Abstract—Almost everyone agrees that student presentations
benefit the students in significant ways. That is why
presentation is often required as part of coursework. However,
the teachers who implement presentations should experience
much problem of how to get the rest of the class “listen” to
others’ presentations. Without listening actively to the
presenters, the audience loses a valuable chance to learn from
their peers’ work. Although engaging students to assess their
peers’ work is suggested as a possible method to get students
listening and learning from presentations of others, our
understanding of the students’ perceptions in the context of peer
assessment for group presentations is limited. Through a
questionnaire survey with 158 engineering sub-degree students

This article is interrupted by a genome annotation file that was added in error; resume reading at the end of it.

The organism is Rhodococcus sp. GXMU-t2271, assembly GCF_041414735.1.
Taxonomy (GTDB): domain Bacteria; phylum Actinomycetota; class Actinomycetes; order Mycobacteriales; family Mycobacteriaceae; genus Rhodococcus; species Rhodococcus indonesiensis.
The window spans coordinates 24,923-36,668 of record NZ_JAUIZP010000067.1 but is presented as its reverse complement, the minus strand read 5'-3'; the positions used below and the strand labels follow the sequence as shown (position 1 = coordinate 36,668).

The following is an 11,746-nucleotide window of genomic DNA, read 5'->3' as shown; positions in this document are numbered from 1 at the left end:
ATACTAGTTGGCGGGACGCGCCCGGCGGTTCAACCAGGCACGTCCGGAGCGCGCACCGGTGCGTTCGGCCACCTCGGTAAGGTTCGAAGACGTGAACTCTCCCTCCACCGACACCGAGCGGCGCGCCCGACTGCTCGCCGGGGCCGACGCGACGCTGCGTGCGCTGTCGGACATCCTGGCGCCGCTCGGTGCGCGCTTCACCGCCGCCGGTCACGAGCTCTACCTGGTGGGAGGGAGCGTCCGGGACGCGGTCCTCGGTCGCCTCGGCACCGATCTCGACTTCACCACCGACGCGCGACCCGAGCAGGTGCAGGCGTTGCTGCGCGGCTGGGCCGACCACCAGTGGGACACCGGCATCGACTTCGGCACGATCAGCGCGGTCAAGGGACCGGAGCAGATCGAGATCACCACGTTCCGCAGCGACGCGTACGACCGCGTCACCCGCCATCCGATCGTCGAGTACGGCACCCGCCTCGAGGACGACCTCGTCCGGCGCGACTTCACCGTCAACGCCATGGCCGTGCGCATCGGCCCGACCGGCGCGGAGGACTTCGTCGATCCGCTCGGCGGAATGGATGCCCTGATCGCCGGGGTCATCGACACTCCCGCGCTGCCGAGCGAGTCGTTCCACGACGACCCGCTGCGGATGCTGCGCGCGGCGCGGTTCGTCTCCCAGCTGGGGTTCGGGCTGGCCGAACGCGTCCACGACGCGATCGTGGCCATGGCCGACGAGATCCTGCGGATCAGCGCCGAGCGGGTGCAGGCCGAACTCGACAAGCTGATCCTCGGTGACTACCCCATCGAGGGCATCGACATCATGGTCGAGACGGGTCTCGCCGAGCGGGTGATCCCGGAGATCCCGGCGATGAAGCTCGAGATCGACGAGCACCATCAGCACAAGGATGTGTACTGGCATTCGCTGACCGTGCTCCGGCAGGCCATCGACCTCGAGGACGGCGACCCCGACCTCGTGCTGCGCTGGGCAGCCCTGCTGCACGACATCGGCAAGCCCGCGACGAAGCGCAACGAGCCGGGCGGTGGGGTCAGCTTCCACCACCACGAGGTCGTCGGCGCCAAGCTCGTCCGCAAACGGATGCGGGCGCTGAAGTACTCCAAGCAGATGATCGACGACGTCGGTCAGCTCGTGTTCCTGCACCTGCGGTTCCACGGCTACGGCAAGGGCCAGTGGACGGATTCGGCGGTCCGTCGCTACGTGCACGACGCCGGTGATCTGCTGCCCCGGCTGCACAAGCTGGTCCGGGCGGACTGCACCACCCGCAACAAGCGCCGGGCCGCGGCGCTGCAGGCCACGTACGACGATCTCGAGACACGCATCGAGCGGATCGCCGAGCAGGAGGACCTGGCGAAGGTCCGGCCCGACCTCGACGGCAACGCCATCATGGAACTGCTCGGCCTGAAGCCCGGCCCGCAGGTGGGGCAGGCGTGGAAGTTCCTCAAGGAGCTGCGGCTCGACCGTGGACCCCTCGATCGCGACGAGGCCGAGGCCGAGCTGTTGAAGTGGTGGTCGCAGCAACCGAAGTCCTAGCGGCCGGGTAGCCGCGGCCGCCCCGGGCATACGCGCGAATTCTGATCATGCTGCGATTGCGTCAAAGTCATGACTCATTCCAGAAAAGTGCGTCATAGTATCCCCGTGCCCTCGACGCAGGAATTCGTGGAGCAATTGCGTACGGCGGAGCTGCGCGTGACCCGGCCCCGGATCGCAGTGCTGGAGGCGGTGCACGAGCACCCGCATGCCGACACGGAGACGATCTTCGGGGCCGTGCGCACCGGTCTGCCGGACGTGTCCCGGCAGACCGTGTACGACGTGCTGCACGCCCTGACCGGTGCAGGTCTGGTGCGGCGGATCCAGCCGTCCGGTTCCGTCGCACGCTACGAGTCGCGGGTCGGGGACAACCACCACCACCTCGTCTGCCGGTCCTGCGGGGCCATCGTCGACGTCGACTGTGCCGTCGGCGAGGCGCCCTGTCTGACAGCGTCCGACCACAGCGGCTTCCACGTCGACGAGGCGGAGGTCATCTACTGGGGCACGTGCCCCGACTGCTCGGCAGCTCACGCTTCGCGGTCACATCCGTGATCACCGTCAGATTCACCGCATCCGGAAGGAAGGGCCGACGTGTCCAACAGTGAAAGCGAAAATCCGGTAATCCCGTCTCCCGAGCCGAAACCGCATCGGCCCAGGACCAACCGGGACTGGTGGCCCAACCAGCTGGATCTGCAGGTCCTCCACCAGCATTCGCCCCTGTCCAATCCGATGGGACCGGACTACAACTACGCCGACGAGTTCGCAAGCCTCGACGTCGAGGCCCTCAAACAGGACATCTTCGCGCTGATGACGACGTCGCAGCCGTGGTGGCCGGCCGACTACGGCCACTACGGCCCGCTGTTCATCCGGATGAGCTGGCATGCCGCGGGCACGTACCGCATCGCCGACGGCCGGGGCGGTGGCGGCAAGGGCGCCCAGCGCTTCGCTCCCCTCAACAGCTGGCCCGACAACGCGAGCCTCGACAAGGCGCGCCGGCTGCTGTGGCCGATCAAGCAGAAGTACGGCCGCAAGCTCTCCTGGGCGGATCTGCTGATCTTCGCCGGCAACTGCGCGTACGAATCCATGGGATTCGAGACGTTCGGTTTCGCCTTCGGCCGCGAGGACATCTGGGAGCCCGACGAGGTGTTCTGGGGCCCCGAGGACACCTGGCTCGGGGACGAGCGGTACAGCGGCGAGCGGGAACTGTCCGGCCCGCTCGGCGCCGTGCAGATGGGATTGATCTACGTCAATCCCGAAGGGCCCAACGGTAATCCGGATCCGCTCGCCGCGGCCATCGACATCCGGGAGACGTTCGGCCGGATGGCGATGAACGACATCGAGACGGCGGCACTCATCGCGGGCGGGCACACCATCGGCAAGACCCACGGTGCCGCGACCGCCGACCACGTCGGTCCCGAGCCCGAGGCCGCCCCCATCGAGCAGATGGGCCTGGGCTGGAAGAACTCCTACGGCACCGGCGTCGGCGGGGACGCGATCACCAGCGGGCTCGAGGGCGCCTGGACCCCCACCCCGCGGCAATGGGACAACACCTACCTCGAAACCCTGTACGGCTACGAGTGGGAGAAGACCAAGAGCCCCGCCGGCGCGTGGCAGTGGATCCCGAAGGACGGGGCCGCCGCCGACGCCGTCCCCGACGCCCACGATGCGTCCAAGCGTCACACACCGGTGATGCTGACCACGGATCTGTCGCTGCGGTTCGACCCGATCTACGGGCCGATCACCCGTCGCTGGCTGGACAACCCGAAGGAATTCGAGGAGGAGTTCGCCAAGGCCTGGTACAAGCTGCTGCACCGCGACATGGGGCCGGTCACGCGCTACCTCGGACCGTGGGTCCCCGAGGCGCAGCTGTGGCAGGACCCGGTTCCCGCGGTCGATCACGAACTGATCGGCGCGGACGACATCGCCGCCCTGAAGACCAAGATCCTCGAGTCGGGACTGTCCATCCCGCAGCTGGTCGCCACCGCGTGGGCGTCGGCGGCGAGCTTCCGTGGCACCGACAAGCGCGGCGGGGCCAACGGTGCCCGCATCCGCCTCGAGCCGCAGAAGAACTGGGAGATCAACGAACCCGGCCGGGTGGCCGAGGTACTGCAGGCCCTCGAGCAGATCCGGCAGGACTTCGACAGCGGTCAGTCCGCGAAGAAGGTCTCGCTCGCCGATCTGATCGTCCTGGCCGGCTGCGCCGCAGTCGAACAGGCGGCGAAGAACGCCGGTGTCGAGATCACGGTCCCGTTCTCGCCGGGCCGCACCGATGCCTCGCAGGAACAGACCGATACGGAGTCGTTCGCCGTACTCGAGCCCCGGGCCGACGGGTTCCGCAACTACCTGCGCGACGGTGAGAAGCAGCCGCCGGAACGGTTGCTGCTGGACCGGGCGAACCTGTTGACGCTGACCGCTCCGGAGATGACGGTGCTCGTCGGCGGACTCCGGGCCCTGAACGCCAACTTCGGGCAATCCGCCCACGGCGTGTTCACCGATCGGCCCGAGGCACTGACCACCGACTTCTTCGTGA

in Hong Kong, this study aims to collect primary data on peer
assessment for group presentations. The findings are useful to
design and develop a user-friendly system to actively engage
students as co-assessors for group presentations in the peer
assessment process. The findings should provide useful insights
to the teachers and researchers, helping them to design an
effective assessment tool for group presentations.
Index Terms—Peer assessment, self-assessment, student presentations.
Caroline T. W. Chan is with the City University of Hong Kong, Kowloon Tong, Hong Kong (e-mail: firstname.lastname@example.org).
Cite: Caroline T. W. Chan, "Improving Peer and Self-assessment for Group Presentations from Chinese Students’ Perspective," International Journal of Information and Education Technology vol. 8, no. 3, pp. 205-212, 2018.